Thursday, December 31, 2009


The following are images derived from the Mandelbrot set. The Mandelbrot set is a complex plane showing the boundaries of this mathematical function:

z = z * z + c

It is named after Benoit Mandelbrot who first mapped it. Melinda Green discovered an alternate method of drawing the Mandelbrot set, where instead of selecting initial points on the real-complex plane one for each pixel, initial points are selected randomly from the image region. Then, each initial point is iterated using the standard Mandelbrot function in order to test whether it escapes or not. Only those that do exit are then re-iterated. The areas that remain are called "strange attractors", the hidden islands of stability that emerge from a chaotic system, but are not simply random, they appear to reveal a deeper pattern and structure. The resulting image from such a function was called a "Buddhabrot", first named by Lori Gardi.

I find it hard to classify such a discovery as a mere coincidence! It must be true that simple formulas when reiterated infinitely over a seemingly infinite space (i.e. the universe) can only result in the current configuration we are experiencing today. How else could it be that an image from such a simple function result in an image that so much resembles the form that has emerged from millions of years of evolution of life on Earth, not to mention billions of years of cosmic evolution before that? The form I am speaking of, of course, is that of the human form.

Such natural functions of course do not always result in human forms. Variations on these functions result in other images of pure beauty that we experience just as much in the depths of outer space as we do on our own planet.

"At any given moment, life is completely senseless. But viewed over a period, it seems to reveal itself as an organism existing in time, having a purpose, trending in a certain direction." -Aldous Huxley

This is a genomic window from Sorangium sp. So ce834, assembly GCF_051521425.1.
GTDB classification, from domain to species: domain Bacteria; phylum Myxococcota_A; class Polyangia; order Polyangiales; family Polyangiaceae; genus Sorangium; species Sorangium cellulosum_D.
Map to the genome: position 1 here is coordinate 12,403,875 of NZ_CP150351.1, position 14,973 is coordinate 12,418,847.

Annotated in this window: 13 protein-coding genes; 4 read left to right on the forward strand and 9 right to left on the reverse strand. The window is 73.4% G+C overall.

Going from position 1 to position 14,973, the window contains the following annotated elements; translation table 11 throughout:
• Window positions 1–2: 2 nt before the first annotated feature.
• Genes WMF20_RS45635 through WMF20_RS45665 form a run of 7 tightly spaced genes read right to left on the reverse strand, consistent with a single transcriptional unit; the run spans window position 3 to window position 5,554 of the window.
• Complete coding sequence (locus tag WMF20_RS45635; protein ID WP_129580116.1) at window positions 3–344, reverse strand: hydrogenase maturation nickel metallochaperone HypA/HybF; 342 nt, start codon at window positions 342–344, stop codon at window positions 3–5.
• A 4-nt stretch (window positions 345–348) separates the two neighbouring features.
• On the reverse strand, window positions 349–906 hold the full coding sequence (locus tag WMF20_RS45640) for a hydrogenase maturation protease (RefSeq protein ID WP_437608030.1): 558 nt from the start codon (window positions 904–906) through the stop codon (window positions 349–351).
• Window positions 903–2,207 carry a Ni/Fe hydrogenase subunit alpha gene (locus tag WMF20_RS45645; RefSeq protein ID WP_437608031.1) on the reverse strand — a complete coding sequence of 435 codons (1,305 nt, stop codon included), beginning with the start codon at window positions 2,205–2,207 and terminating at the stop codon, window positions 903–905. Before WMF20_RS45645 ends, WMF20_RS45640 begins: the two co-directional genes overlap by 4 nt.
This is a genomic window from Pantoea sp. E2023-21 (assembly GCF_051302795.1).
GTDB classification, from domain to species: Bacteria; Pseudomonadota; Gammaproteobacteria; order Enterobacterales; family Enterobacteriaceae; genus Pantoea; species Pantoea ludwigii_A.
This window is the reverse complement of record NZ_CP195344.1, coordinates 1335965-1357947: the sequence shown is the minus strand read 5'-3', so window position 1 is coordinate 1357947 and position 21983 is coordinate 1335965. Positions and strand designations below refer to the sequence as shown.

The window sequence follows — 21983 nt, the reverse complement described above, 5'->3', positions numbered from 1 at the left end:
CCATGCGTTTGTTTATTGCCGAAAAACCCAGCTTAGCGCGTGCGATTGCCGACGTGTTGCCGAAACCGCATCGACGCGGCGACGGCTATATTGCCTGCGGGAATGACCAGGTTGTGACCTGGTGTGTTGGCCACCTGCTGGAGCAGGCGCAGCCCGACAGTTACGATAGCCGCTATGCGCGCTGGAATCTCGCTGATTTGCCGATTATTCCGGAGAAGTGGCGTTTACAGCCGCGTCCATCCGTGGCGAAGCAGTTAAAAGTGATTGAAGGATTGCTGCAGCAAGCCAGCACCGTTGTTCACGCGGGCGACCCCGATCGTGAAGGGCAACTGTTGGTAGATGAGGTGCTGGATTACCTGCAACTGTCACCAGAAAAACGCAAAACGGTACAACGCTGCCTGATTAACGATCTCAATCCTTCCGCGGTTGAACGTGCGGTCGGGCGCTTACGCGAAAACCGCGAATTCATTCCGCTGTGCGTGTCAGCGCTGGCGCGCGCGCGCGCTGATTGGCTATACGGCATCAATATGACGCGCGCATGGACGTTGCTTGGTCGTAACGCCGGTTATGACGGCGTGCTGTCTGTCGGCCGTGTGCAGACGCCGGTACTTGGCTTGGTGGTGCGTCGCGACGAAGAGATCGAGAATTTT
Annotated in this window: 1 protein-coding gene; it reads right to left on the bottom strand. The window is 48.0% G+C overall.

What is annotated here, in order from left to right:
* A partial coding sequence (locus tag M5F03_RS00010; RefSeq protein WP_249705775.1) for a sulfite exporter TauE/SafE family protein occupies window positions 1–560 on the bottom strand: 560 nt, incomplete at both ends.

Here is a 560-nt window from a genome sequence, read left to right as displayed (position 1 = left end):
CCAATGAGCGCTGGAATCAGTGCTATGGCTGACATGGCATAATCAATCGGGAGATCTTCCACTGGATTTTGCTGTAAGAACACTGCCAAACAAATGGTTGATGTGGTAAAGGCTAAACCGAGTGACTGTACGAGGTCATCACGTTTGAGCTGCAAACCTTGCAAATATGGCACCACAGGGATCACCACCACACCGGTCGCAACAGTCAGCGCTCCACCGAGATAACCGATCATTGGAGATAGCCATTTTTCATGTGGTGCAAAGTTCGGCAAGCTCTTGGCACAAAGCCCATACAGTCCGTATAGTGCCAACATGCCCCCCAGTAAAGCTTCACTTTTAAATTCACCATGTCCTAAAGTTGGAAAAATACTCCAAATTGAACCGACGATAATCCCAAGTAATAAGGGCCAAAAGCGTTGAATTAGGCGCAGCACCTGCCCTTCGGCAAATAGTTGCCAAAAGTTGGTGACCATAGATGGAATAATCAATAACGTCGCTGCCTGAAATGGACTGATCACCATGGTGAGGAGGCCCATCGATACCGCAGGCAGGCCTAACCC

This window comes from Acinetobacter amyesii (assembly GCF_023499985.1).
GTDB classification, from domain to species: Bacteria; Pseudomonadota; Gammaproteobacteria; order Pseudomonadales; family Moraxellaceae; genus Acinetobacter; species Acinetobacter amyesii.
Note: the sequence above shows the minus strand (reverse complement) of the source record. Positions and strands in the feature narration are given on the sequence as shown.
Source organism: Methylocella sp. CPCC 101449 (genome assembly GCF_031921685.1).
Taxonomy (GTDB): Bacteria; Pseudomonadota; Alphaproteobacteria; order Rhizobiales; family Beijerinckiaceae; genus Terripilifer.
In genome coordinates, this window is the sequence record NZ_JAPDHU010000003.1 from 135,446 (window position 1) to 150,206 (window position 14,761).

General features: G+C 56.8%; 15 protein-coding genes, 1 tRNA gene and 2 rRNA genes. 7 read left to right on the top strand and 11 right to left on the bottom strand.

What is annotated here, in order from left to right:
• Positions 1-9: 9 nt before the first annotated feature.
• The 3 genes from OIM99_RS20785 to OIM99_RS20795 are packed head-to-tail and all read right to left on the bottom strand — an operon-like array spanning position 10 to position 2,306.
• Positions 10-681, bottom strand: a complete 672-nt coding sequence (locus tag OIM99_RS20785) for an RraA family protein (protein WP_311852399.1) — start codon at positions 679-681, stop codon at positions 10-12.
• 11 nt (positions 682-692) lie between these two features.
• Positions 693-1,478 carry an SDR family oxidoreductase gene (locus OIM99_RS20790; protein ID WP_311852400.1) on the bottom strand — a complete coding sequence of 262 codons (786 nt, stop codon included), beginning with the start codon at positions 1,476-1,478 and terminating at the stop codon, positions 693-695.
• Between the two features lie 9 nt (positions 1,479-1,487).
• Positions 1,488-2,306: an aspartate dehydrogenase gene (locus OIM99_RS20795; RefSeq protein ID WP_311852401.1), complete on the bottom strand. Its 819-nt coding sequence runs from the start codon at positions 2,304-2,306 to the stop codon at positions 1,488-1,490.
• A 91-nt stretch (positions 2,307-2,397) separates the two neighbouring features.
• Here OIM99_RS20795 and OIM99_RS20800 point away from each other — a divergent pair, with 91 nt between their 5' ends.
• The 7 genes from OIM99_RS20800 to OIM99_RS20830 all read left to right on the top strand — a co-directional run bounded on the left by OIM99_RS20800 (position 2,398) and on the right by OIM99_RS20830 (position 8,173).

Thursday, December 24, 2009

Jeff Mills on Music Production

"Dance music producers have a strange habit of mimicking other producers. When this happens, large bodies of available tracks lean to a particular style - leaving certain areas of creativity unexplored and ignored. To be able to discovers these voids, I think one has to have a wide perspective on what other artists are doing and more importantly, why they're doing it."

"Making music is an ongoing learning process. The more music one makes, the more chances there are to discover, so it doesn't compromise the artist's project at all. It’s the opposite."

"I think if DJs and producers begin to put more of themselves (not their machines/software) into their productions, try not to mimic and copy other people, adapt a mindset that any and everything is possible, we might have a chance of raising the level of the genre where new discoveries come more frequently than they have in the past decade."

"Producers could consider making music without the objective of releasing vinyl, CDs, sounds files -- maybe they could make music for the sole reason of learning on how to make it differently. If this truly catches on, I do believe we would begin to hear extraordinary work."

-Jeff Mills

Friday, December 18, 2009


The Known Universe by The American Museum of Natural History

Watch this, I suggest in HD.

Friday, December 11, 2009

The Network

Over the last six months or so I've taken a keen interest in the following subjects, in particular, their connectivity.

-Quantum Physics
-String Theory
-Loop Quantum Gravity
-Techno Music
-Pineal Gland
-Vibrations and Waves
-Brain Waves
-The Spirit / Soul
-Gift Exchange
-Mind At Large
-Lucid Dreams
-Out of Body Experiences
-Deja Vu
-Zen Buddhism
-Dark Matter
-Dark Energy
-The Universe
-Black Holes
-Chaos Theory
-Mandelbrot Set
-Collective Unconscious
-Ego Death / Suspension
-Organic Pattern (Li)

This whole time I have never really felt the need to write on any of these topics. I still don't, but I feel soon I will.